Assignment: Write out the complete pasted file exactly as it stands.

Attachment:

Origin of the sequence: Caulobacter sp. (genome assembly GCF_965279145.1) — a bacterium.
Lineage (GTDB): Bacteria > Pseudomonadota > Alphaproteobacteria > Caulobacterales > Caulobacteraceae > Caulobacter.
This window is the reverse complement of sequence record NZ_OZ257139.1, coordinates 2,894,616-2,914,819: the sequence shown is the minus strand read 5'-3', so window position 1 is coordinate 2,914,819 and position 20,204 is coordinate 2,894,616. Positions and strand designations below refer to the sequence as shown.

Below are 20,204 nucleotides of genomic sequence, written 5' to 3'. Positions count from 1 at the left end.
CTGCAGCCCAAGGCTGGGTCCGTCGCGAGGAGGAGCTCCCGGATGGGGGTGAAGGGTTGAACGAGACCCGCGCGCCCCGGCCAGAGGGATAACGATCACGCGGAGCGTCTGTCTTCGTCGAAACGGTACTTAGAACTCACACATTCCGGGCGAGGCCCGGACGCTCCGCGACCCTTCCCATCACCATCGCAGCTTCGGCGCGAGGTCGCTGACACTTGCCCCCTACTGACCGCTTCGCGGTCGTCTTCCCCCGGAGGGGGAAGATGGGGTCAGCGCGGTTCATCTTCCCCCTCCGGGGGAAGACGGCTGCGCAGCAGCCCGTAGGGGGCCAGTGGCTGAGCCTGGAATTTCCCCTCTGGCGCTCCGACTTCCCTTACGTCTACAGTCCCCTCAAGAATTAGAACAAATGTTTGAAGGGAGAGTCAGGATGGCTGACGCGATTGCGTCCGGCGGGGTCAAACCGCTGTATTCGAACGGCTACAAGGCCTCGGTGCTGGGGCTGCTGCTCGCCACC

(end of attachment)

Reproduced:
Origin of the sequence: Caulobacter sp. (genome assembly GCF_965279145.1) — a bacterium.
Lineage (GTDB): Bacteria > Pseudomonadota > Alphaproteobacteria > Caulobacterales > Caulobacteraceae > Caulobacter.
This window is the reverse complement of sequence record NZ_OZ257139.1, coordinates 2,894,616-2,914,819: the sequence shown is the minus strand read 5'-3', so window position 1 is coordinate 2,914,819 and position 20,204 is coordinate 2,894,616. Positions and strand designations below refer to the sequence as shown.

Below are 20,204 nucleotides of genomic sequence, written 5' to 3'. Positions count from 1 at the left end.
CTGCAGCCCAAGGCTGGGTCCGTCGCGAGGAGGAGCTCCCGGATGGGGGTGAAGGGTTGAACGAGACCCGCGCGCCCCGGCCAGAGGGATAACGATCACGCGGAGCGTCTGTCTTCGTCGAAACGGTACTTAGAACTCACACATTCCGGGCGAGGCCCGGACGCTCCGCGACCCTTCCCATCACCATCGCAGCTTCGGCGCGAGGTCGCTGACACTTGCCCCCTACTGACCGCTTCGCGGTCGTCTTCCCCCGGAGGGGGAAGATGGGGTCAGCGCGGTTCATCTTCCCCCTCCGGGGGAAGACGGCTGCGCAGCAGCCCGTAGGGGGCCAGTGGCTGAGCCTGGAATTTCCCCTCTGGCGCTCCGACTTCCCTTACGTCTACAGTCCCCTCAAGAATTAGAACAAATGTTTGAAGGGAGAGTCAGGATGGCTGACGCGATTGCGTCCGGCGGGGTCAAACCGCTGTATTCGAACGGCTACAAGGCCTCGGTGCTGGGGCTGCTGCTCGCCACC